Widow of 9/11 victim to Trump: Saudis should be held accountable for ‘role in murdering 3,000’
“Since the president was going over to Saudi Arabia and they are named in our lawsuit, I was prompted to write this letter to ask him to please not forget about 9/11 families,” Terry Strada, national chair of the 9/11 Families & Survivors United for Justice Against Terrorism, told RT.
Trump arrived in Saudi Arabia on Saturday, becoming the first US president to choose a Muslim-majority country for his first overseas visit.
“We are just asking for our government to support us in our quest for justice against the murder, against Saudi Arabia for the role they played in murdering nearly 3,000 people,” said Strada who represents some 10,000 family members of those who were killed during the September 11, 2001 attacks.
According to Strada, it’s time “we have some accountability for this atrocious act that happened here [in the US] on 9/11.”
“It’s time that the Saudis stop pretending like they didn’t have any part of it and come to the table and discuss settlement for the families or our lawsuit will pursue in the courtroom.”
The letter which Strada wrote to Trump, dated May 12, was initially published by Breitbart News Network. It states that families of 9/11 victims call for “justice against terrorism.”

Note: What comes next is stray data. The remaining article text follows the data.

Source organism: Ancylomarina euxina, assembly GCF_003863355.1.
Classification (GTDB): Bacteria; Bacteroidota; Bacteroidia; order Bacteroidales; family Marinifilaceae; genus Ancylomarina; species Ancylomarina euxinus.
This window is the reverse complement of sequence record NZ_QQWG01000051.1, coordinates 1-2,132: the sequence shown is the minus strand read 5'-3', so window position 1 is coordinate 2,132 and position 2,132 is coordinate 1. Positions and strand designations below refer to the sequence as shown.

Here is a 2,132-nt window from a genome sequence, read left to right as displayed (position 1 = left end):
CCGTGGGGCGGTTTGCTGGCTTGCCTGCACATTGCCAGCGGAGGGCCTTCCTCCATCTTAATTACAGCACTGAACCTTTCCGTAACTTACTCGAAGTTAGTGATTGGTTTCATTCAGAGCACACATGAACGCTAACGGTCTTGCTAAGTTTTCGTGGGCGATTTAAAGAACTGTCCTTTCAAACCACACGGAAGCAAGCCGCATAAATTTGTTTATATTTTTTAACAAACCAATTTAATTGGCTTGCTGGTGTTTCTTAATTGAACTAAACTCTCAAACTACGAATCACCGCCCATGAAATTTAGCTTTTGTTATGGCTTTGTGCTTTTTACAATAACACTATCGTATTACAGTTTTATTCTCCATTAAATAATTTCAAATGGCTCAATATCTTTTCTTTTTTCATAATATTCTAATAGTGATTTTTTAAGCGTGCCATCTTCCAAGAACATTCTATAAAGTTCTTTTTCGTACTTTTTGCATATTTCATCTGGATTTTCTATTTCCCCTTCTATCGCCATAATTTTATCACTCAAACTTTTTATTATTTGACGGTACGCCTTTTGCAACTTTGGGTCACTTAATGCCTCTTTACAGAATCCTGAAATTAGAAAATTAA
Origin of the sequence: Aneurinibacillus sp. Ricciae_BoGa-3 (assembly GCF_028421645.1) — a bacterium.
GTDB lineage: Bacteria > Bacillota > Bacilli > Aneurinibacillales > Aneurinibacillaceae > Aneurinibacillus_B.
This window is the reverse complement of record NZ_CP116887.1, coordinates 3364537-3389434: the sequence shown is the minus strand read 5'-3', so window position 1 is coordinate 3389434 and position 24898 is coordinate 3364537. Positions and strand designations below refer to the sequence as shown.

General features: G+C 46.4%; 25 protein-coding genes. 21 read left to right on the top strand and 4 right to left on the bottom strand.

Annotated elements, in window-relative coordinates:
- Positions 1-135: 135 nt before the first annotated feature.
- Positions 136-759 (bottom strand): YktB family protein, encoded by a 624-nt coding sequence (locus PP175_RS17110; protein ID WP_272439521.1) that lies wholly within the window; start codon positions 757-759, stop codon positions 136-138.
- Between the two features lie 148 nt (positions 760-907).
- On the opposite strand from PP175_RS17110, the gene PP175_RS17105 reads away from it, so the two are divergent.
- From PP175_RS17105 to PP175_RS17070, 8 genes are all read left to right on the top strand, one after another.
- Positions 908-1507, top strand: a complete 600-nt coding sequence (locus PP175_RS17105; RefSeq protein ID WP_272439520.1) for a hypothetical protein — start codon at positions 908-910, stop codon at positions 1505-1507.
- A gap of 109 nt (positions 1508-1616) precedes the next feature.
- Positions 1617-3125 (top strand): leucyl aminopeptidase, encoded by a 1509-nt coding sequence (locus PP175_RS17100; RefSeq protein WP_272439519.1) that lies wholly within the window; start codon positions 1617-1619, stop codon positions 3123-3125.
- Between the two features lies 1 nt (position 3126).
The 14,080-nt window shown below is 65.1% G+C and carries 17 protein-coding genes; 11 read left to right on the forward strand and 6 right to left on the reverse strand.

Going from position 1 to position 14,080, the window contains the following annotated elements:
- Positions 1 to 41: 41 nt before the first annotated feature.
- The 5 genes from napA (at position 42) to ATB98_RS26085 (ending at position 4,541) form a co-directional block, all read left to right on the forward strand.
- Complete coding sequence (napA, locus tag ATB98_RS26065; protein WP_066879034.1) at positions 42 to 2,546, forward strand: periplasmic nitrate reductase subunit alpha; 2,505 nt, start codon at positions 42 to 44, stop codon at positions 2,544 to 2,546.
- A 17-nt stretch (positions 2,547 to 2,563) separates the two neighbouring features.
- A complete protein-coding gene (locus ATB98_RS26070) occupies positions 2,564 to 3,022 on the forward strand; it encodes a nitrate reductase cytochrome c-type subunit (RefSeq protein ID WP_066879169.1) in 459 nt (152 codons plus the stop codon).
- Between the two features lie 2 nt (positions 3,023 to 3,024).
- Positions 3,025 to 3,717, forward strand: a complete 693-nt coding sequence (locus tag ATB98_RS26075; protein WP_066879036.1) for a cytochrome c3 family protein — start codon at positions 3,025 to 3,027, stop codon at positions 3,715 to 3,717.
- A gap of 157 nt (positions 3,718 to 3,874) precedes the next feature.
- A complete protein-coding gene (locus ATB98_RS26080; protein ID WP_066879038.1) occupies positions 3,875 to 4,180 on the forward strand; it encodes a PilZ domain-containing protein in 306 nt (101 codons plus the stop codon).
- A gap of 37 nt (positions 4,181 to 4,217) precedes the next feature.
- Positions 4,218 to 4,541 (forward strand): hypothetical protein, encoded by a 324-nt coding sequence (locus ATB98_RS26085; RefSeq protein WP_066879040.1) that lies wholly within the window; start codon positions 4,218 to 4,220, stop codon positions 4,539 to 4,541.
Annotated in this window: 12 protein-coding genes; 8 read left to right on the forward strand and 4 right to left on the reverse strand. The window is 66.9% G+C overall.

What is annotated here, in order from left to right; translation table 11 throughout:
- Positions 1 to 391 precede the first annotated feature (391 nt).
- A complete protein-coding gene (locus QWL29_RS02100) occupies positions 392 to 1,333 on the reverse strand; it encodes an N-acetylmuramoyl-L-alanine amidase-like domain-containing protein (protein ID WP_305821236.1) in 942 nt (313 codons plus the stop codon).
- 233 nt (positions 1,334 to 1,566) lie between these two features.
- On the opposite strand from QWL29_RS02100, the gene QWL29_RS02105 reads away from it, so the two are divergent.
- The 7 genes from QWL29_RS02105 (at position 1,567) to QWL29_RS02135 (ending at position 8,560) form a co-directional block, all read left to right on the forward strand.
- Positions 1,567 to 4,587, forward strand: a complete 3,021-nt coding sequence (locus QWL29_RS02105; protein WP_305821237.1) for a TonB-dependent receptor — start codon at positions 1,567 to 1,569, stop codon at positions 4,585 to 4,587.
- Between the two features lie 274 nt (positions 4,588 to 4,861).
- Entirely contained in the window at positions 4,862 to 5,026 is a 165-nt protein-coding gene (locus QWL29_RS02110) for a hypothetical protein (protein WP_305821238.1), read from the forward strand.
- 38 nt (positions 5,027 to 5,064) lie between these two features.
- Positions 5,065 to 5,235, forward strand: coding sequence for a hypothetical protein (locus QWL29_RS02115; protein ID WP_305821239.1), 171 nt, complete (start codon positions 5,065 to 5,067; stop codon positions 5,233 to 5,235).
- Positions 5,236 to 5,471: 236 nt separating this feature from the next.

Strada’s husband was killed while working in the North Tower of the World Trade Center. She was left alone with three children, one of whom was only four days old at the time.
The letter noted that Saudi Arabia is a defendant in the group’s lawsuit “because of the involvement of its agents in supporting the 9/11 hijackers, and for support that flowed to al Qaeda [Al-Qaeda] from proselytizing institutions that the Saudis established and funded to spread a radical form of Islam that lies at the root of al Qaeda.”
“The Saudis continue to refuse to accept accountability for their actions and the injury they have caused.”
The letter was written ahead of Trump’s visit to Saudi Arabia and called on the US president not to bend to Riyadh, which may try to convince him “to betray the 9/11 families.”
“They will not put it that way, but will instead argue that JASTA [the Justice Against Sponsors of Terrorism Act] should be ‘fixed’ or ‘modified’ to eliminate ‘unintended consequences.’ Please do not let them get away with this dishonest approach.”
In March, the families of 850 people killed and 1,500 injured in the attacks filed a lawsuit, alleging that Saudi Arabia was partly to blame for the damage caused by the terrorists.
It argued that Riyadh also provided direct support to Al-Qaeda members by issuing them with passports and providing transportation. At least 15 of the 19 hijackers of the 9/11 attacks held Saudi citizenship.
The legal action only became possible after US lawmakers overrode then-President Barack Obama’s veto in September 2016 to pass the Justice Against Sponsors of Terrorism Act (JASTA), which permits such lawsuits in American courts.
Riyadh, however, has repeatedly denied any role in the attacks and dismissed any involvement in funding the hijackers.